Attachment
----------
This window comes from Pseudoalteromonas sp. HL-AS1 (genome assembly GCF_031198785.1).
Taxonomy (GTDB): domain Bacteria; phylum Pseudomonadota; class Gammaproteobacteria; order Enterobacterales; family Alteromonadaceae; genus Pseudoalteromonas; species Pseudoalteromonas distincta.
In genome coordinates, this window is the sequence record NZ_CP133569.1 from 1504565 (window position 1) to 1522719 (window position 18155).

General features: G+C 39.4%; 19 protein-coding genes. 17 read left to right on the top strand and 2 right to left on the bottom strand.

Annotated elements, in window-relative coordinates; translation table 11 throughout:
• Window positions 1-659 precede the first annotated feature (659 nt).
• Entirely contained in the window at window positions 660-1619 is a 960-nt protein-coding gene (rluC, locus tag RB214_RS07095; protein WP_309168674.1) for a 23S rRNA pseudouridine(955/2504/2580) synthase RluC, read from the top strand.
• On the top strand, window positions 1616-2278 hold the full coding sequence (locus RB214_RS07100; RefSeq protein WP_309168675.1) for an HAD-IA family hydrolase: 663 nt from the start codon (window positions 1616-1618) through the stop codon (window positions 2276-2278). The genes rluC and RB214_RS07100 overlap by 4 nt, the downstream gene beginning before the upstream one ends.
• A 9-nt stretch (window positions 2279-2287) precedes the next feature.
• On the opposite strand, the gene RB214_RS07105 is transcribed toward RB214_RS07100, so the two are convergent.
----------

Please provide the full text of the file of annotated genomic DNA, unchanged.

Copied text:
This window comes from Pseudoalteromonas sp. HL-AS1 (genome assembly GCF_031198785.1).
Taxonomy (GTDB): domain Bacteria; phylum Pseudomonadota; class Gammaproteobacteria; order Enterobacterales; family Alteromonadaceae; genus Pseudoalteromonas; species Pseudoalteromonas distincta.
In genome coordinates, this window is the sequence record NZ_CP133569.1 from 1504565 (window position 1) to 1522719 (window position 18155).

General features: G+C 39.4%; 19 protein-coding genes. 17 read left to right on the top strand and 2 right to left on the bottom strand.

Annotated elements, in window-relative coordinates; translation table 11 throughout:
• Window positions 1-659 precede the first annotated feature (659 nt).
• Entirely contained in the window at window positions 660-1619 is a 960-nt protein-coding gene (rluC, locus tag RB214_RS07095; protein WP_309168674.1) for a 23S rRNA pseudouridine(955/2504/2580) synthase RluC, read from the top strand.
• On the top strand, window positions 1616-2278 hold the full coding sequence (locus RB214_RS07100; RefSeq protein WP_309168675.1) for an HAD-IA family hydrolase: 663 nt from the start codon (window positions 1616-1618) through the stop codon (window positions 2276-2278). The genes rluC and RB214_RS07100 overlap by 4 nt, the downstream gene beginning before the upstream one ends.
• A 9-nt stretch (window positions 2279-2287) precedes the next feature.
• On the opposite strand, the gene RB214_RS07105 is transcribed toward RB214_RS07100, so the two are convergent.